Honesty, humility, and trust can only come from clear self awareness. If you don’t know who you are, then no one else will. Or they will build an impression you won’t like.

So branding is a way to hack that. It’s a way that you can pin down the ideas and impressions that make up who you are. It’s a way to convert what you feel into what you can know and share. And then do it again in a way that builds trust.

No one trusts someone they don’t know.

And if I can’t quickly understand who you are, what you do, and why you do it, then I don’t trust you. And certainly won’t do business with you.

So let’s rephrase. The unexamined brand isn’t worth selling.

TL;DR: Why You Need a Good Brand

According to surveys, almost half of American’s distrust brands. And yet they still believe that brands are a fantastic force for change.

This past century has seen a lot of abuse over the idea of a brand. Today, we’re clarifying how it is the relationship, the bridge between the audience and the product.

And as we all know, true relationships are built on trust. Since you can’t trust someone/something you don’t know, it’s critical to build a brand that is clear, consistent, and memorable.

Branding is more than your logo. It is more than the Brand Assets guide on the HR shelf. It’s not a vague feeling about how your company is perceived.

Branding is a crystal clear idea of,

  • who you are,
  • how you communicate,
  • what you do,
  • what makes you unique,
  • and how people can expect to relate to you.

Here are some examples:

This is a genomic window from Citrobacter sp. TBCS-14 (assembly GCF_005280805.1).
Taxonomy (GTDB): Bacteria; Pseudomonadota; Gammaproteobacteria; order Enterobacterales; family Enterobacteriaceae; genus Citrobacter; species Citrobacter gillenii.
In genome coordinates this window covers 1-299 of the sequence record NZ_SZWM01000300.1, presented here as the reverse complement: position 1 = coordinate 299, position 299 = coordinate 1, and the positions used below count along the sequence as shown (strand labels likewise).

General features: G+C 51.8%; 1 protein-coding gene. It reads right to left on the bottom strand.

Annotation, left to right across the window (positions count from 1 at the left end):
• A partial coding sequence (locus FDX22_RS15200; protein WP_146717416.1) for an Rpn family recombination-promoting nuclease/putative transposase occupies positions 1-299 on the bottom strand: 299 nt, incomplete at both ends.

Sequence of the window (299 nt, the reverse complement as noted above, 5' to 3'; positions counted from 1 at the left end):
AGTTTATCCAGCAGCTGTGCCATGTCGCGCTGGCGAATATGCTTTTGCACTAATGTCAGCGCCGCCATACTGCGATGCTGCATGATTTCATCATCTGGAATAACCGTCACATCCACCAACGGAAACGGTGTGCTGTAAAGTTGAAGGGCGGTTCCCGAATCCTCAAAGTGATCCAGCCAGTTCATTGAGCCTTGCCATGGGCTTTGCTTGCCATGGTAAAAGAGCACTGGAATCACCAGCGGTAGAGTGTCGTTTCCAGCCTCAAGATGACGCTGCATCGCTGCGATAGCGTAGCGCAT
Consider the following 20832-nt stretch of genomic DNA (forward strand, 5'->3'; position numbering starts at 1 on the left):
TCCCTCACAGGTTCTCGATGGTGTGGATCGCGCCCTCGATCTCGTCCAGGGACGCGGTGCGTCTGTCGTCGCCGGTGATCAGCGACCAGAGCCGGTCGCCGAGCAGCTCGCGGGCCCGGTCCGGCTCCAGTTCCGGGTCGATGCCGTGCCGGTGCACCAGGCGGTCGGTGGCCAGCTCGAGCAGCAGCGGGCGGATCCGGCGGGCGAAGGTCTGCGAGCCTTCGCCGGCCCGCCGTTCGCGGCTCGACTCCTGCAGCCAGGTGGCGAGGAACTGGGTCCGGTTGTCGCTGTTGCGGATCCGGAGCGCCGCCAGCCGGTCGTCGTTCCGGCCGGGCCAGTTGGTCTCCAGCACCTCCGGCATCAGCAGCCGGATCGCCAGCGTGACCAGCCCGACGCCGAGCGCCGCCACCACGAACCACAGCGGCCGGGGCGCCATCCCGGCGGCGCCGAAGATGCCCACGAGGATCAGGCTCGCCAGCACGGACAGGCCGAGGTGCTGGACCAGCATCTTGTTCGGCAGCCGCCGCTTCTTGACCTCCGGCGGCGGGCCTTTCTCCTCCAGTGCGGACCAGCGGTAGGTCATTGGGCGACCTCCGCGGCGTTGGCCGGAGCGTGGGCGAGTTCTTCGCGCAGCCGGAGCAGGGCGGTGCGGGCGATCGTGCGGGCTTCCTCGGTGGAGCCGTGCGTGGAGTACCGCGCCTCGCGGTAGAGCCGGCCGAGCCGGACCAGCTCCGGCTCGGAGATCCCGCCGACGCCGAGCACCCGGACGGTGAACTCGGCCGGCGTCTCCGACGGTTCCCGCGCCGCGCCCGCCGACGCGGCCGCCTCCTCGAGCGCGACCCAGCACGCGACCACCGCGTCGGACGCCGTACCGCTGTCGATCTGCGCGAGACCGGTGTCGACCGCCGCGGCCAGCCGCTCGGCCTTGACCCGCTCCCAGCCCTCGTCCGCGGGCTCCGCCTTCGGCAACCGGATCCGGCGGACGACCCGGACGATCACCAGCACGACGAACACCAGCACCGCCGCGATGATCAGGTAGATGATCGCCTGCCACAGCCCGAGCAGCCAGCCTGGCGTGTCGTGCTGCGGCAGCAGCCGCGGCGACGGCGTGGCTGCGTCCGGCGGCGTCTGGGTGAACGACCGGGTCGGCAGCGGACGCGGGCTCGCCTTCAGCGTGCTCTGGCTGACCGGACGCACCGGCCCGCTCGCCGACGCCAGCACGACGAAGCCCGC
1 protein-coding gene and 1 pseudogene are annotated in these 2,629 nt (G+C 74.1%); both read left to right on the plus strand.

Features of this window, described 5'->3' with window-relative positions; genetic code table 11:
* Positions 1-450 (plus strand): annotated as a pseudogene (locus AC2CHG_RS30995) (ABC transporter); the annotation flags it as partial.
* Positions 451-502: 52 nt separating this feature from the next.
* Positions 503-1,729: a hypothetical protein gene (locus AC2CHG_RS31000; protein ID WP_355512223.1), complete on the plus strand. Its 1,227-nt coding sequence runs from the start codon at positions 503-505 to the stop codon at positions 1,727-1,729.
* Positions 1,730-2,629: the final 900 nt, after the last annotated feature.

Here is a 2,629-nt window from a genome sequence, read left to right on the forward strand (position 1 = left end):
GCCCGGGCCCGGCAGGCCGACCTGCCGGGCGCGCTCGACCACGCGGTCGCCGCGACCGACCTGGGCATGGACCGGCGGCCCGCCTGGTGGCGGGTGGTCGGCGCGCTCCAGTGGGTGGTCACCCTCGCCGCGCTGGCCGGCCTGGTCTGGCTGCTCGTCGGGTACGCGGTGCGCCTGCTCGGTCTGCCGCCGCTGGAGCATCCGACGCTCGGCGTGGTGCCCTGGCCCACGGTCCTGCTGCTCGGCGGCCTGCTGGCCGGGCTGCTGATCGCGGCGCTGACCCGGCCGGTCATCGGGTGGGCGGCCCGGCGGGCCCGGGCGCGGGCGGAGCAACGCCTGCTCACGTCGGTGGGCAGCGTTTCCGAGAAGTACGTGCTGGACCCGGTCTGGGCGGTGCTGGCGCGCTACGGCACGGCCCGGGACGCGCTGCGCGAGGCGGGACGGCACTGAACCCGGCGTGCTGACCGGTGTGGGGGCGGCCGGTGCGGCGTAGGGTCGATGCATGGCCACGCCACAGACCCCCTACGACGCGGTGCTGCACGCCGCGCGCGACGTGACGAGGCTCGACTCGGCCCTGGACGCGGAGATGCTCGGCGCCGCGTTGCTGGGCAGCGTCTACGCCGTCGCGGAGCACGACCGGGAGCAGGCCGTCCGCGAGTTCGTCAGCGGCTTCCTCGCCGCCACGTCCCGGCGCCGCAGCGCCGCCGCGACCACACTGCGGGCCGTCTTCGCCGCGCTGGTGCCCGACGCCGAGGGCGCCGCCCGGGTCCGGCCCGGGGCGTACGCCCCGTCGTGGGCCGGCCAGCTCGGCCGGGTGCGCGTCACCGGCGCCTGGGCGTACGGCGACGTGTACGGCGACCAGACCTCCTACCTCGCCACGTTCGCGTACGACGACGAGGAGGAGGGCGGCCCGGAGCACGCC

• Food Network Star: In this reality TV show, contestants battle each other for the right to have their own cooking show. Every episode hammers away at their egos, refines their cooking chops, and brings their personal approach and vision into the limelight. The only ones who succeed are the ones who distill their distinction into single, simple concepts. And then never deviate from them.
  • Superheroes: Every superhero is a classic example of brand distinction. Whether fighting a specific enemy, or saving a specific tribe of people, superheroes are crazy popular because they are extremely distinct. In under 5 seconds, I guarantee that you can describe what makes one superhero different to another, always because of their story, their vision, and their approach to solving problems. That’s good branding.
  • Branding parties: A brand never sleeps. People may clock in and out, but a brand exists as an idea. It never stops being itself. At all times, a brand exists to communicate who it is, what it loves, and what it stands for. Dos Equis will never stop being the Most Interesting Man in the World. The actor might.

Branding is how you get clear on your message, and then embody it into messaging, visuals, and experiences.

So don’t miss out. Take the time to think through who you are in the context of the value you’re bringing your niche.

Decide what you’re not.

Decide what you love.

Decide what you want to be known for.

And then turn it into a formula, a theme you can repeat over and over again so that your tweets, your emails, and your website are consistent.

And like any relationship, consistency is key.

So; what’s the next question on your mind? Let’s chat in the comments. :)